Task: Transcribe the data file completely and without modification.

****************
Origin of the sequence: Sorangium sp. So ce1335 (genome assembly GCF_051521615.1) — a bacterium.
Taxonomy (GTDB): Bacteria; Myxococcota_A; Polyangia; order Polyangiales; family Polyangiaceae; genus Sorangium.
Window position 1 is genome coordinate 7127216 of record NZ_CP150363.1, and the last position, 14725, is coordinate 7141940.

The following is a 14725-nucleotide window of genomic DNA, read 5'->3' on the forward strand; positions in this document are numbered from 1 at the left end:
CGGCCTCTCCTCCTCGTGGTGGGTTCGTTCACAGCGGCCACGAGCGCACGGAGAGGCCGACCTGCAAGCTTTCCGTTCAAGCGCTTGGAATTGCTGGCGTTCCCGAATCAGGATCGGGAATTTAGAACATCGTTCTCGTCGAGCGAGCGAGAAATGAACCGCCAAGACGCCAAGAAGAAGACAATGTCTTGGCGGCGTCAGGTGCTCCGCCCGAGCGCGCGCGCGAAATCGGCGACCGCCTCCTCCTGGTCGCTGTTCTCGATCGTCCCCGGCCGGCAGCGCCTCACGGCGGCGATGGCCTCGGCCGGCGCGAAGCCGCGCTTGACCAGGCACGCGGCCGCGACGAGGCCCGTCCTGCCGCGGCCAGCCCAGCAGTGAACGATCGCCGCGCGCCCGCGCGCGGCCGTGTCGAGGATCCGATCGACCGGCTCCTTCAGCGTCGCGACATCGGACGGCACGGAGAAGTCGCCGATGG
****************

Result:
Origin of the sequence: Sorangium sp. So ce1335 (genome assembly GCF_051521615.1) — a bacterium.
Taxonomy (GTDB): Bacteria; Myxococcota_A; Polyangia; order Polyangiales; family Polyangiaceae; genus Sorangium.
Window position 1 is genome coordinate 7127216 of record NZ_CP150363.1, and the last position, 14725, is coordinate 7141940.

The following is a 14725-nucleotide window of genomic DNA, read 5'->3' on the forward strand; positions in this document are numbered from 1 at the left end:
CGGCCTCTCCTCCTCGTGGTGGGTTCGTTCACAGCGGCCACGAGCGCACGGAGAGGCCGACCTGCAAGCTTTCCGTTCAAGCGCTTGGAATTGCTGGCGTTCCCGAATCAGGATCGGGAATTTAGAACATCGTTCTCGTCGAGCGAGCGAGAAATGAACCGCCAAGACGCCAAGAAGAAGACAATGTCTTGGCGGCGTCAGGTGCTCCGCCCGAGCGCGCGCGCGAAATCGGCGACCGCCTCCTCCTGGTCGCTGTTCTCGATCGTCCCCGGCCGGCAGCGCCTCACGGCGGCGATGGCCTCGGCCGGCGCGAAGCCGCGCTTGACCAGGCACGCGGCCGCGACGAGGCCCGTCCTGCCGCGGCCAGCCCAGCAGTGAACGATCGCCGCGCGCCCGCGCGCGGCCGTGTCGAGGATCCGATCGACCGGCTCCTTCAGCGTCGCGACATCGGACGGCACGGAGAAGTCGCCGATGG